Quin Snyder’s career veered off track at Mizzou. Now he’s nearly at the NBA’s pinnacle

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Interviewing the winning coach was part of Jon Sundvold’s duties as an ESPN analyst calling the Missouri-Kansas game at Hearnes Center in 2000.

Smiling after a 22-point triumph, Quin Snyder was dripping in perspiration.

“He was emotional and sweating but on cloud nine,” Sundvold said. “I remember the excitement of that day.”

Snyder’s early years at Mizzou were filled with passion and possibilities. From blowing out the Jayhawks in his first Border War encounter to an Elite Eight appearance three years later, Snyder was everything Missouri could have hoped when he was hired over then-Tulsa head coach Bill Self to replace Norm Stewart.

From there, it wasn’t impossible to see Snyder eventually coaching an NBA team, even a playoff favorite with the league’s best record. That’s where Snyder is today, guiding the Utah Jazz to a 2-1 series lead over the Los Angeles Clippers in the Western Conference semifinals. Game 4 is Monday in Los Angeles.

If only the path had been that easy.

The Jazz are in a solid position to win their first NBA title, but no matter what happens in the playoffs Snyder has already written an improbable chapter, approaching the pinnacle of the sport 15 years after his coaching career could have been derailed by how things ended at Missouri.

There was one more NCAA appearance, in 2003, to make it four in Snyder’s first four seasons after being hired off the Duke bench. The Tigers had won five NCAA Tournament games under Snyder.

But when the corps of Kareem Rush, RIckey Paulding and Arthur Johnson moved on, the talent pipeline dried up.

Mizzou also had to operate in Snyder’s later years with NCAA sanctions because of recruiting violations, and the embarrassment of the Ricky Clemons saga that included but was not limited to recordings of Clemons to the wife of the university president while he was in jail.

Losses piled up. In his final two full seasons in Columbia, Snyder went 32-31 overall, 16-16 in conference play, and failed to reach the NCAA Tournament. That and the off-court drama set up a prove-it seventh season for the coach. A popcorn shower from a fan as Snyder was leaving the court after a blowout loss to Illinois in St. Louis provided an ugly snapshot.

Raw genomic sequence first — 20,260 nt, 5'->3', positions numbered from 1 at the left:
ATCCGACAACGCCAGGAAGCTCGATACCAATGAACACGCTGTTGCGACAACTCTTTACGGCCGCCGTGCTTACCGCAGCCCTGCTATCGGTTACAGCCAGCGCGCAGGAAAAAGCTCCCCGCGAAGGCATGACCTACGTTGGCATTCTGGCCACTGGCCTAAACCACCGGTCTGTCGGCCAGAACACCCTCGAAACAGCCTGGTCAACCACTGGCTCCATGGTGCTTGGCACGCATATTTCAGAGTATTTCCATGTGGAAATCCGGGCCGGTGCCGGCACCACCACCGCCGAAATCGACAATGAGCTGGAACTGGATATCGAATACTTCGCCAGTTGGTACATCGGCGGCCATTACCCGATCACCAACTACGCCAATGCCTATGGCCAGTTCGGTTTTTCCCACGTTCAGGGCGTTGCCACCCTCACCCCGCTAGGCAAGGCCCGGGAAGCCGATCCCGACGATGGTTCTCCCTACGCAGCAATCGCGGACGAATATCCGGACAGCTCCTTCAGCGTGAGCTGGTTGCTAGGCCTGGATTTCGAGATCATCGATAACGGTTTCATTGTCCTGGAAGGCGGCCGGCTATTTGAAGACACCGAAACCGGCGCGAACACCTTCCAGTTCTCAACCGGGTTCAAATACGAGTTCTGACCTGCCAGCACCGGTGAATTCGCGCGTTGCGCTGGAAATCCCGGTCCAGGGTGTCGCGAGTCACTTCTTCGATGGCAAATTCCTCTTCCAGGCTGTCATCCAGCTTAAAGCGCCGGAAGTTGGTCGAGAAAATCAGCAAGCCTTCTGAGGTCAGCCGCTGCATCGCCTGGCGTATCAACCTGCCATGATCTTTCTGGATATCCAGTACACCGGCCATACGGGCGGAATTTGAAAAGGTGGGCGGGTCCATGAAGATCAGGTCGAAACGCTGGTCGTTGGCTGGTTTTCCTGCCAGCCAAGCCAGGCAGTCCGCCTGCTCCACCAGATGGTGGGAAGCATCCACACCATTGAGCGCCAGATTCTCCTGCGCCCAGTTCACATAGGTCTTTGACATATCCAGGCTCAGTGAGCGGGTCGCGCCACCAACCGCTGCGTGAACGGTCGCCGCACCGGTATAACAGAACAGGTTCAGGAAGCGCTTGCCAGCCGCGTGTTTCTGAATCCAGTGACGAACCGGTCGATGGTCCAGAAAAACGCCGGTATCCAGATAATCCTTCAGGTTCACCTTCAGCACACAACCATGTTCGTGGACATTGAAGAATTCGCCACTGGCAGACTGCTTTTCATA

The breakup came after a 26-point loss to Baylor, and even that was messy.

Snyder was informed that the end of his Missouri tenure was near, but it wasn’t MU athletic director Mike Alden who delivered the news. The coach and AD had a tense relationship. The news was delivered by radio analyst Gary Link.

Snyder resigned the next day.

“It ended so oddly, you weren’t sure what would be next,” said Sundvold, a former Mizzou guard and ESPN analyst who lives in Columbia.

The easy choice could have been seeking refuge at Duke, or landing in the Mike Krzyzewski coach-placement program. Instead, Snyder embarked on his own reconstruction project. There would be no more college basketball.

After a year outside the game, Snyder’s next job was as head coach of the Austin Toros of the NBA’s G League (then known as the D-League), a team associated with the San Antonio Spurs. In three years, Snyder won more games and sent more players to the NBA than any other coach.

He spent three of the next four years as an NBA assistant, and one year as an assistant for CSKA Moscow of the Russian Professional League.

“It’s a huge credit to him,” Sundvold said. “When you take the path he took there’s a passion to want to be great at your profession. Now, had tutelage under Coach K, and under (Greg) Popovich, and that matters. But he put in the time, and it’s a road not traveled by most.”

In June, 2014, Snyder became a head coach again, in Utah. After three years, the Jazz returned to the playoffs ... and they haven’t missed them since. Donovan Mitchell is a star. Rudy Gobert is the league’s top defensive player. It’s a terrific offensive team with beautiful ball movement. The Jazz went 52-20 during the regular season and set an NBA record with an average of 16.7 three-pointers per game.

“When you watch the Jazz play, and I saw it here, players love playing for him,” Sundvold said. “That’s not the entire battle, but if your players like what you’re about, and you’re all on the same page, then you’ve got a chance. They’ve built something special.”

In interviews about his career arc, Snyder rarely mentions Missouri. During a 2018 playoff series against the Oklahoma City Thunder, Snyder spoke generally about learning from his errors in a story that appeared in The Oklahoman.

“You make mistakes,” Snyder said. “You make mistakes in the D League, no one knows about them. So you learn as a coach. And I’ve been fortunate that the players that I’ve had a chance to coach have really helped me grow as a coach. I’m just trying to do the best job I can. There’s nothing special about where I’m at. My road, my path, has been different than some, but it’s been a good one for me.”

Going from an assistant’s job on the Duke bench to Missouri’s top position was the biggest adjustment of Snyder’s career. From private to large public university, and all the responsibilities that come with representing the school and state; from often coaching several NBA-bound starters each year with the Blue Devils to coaching a total of four — Rush, Keyon Dooling, Linas Kleiza and Thomas Gardner — in his six-plus seasons in Columbia.

Ultimately, Missouri and Snyder weren’t the right fit.

But after his biggest career stumble, and years of address changes, Snyder now has a chance to be the last coach standing.

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